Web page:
An interesting post on LinkedIn Pulse by mark Eltringham, Founder and Publisher of Insight Publishing
Making a list of what you claim are the world’s coolest offices or making claims about what makes an office cool is a great way of generating some much needed PR. People lap that stuff up. That’s presumably why there are so many features about what constitutes a cool office such as this one published recently on Real Business. But you can find them everywhere including in the Telegraph, The Daily Mirror, Esquire, Huh magazine and Forbes. Or, like search engine Adzuna, you can openly boast about how much PR you’ve generated with your list and then do it again every year. If you want to tap into this meme, the great thing about it is that you don’t even have to know anything about or even visit the offices you deem cool enough to make your top ten. You can even choose offices from other people’s lists. All you have to do is follow a number of simple and interrelated criteria to come up with a list that is pretty much the same as all the others and say the same things about them.
Choose cool industries
Nobody is going to get excited about what a good job the guys at a council, accountancy or engineering company have done with their offices. So make sure your list is packed with technology firms (Google, Box, Mind Candy), creative businesses (Mother, Corus (top), Fantasy Factory) or those that have a brand that fits the list (Innocent, Red Bull, Nike). You might even include a token grey corporate but make sure they inhabit a cool building in the first place (Lloyds).
Choose firms that employ a lot of young people
Always likely if you’ve chosen the right sort of business in the first place but also a handy way of talking about Gen Y and their extraterrestrial characteristics. The offices should look as if they’ll give anybody over the age of 30 a headache just by being there and that the most popular dish in the canteen is locally produced Soylent Green. If you need to depict anybody, not only should they be in their twenties, they should be skateboarding, doing nothing at all or sliding down a pole. Certainly not peering at a spreadsheet.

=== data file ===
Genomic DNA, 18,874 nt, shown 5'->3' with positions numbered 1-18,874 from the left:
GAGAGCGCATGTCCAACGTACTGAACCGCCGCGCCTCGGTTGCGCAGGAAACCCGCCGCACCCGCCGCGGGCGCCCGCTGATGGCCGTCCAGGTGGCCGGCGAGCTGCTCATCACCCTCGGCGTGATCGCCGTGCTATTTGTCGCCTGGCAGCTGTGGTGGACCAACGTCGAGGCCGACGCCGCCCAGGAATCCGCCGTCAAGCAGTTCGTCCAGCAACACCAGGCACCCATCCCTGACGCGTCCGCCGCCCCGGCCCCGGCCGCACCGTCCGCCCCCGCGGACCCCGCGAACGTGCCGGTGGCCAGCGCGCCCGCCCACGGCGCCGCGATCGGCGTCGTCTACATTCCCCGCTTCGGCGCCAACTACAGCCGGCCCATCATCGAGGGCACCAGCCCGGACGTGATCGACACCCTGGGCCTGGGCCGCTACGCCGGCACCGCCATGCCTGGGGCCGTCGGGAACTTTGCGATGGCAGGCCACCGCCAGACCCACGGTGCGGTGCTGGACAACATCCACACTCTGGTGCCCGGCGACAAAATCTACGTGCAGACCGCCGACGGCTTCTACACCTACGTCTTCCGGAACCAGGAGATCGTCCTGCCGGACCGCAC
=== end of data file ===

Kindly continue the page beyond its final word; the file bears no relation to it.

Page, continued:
Choose firms that look anti-corporate but earn sums that would make a merchant banker blush with shame
You can’t blame GenY for this particular trick because it’s an old one. Ben and Jerry’s still want you to think at some level that their ice cream is knocked up by a couple of old hippies, rather than mass produced as a subsidiary of Unilever. The design should convince you that either no actual work is going on here or, if there is, nobody’s doing it for the money.
Choose firms that fill their offices with games
The pool table, ping pong and table football are all a bit obvious so why not go your own way and look for those firms who’ve installed a basketball court, retro gaming machines or even – what could possibly go wrong? – a shooting range. Ideally you may also want the walls to be plastered in graffiti.
Choose firms that treat people like toddlers
If a business has to install just one feature that marks it out as being down with the kids, it’s a slide. But if that seems a bit obvious, there are plenty around with treehouses, playrooms, climbing frames, fireman’s poles, crash mats and building blocks. Make sure that the decor is modelled on a children’s TV programme with a bathtub in reception, carpets that look like Teletubbies grass, asymmetric tiles and the kind of colour palette that would be chosen by a tartrazine-laced four year old. Extend this thinking to lighting schemes, so that you can pretend that having coloured lights in meeting rooms is a good idea.
Choose firms that are grown-up but quirky
There is a possibly apocryphal story that Bono used to buy expensive clothes and then drive around with them tied to the back bumper of his car, dragging on the ground so they would look suitably lived in. Similarly, buying second hand and cheap furniture, such as wooden garden benches instead of meeting tables, old phone boxes and any battered old chairs the business can get its hands on before Starbucks buys them all, will definitely make offices eligible for a cool list.
Choose firms with some sense of scale
Skyscrapers are probably not going to make it on to a cool list. Far too corporate. Which is presumably why Google and Facebook have chosen long and low buildings for their most recent headquarters. But big is cool especially if it’s a lobby or meeting area. If you do find a building with a cavernous atrium which also features a vast three storey slide, you have your headline picture.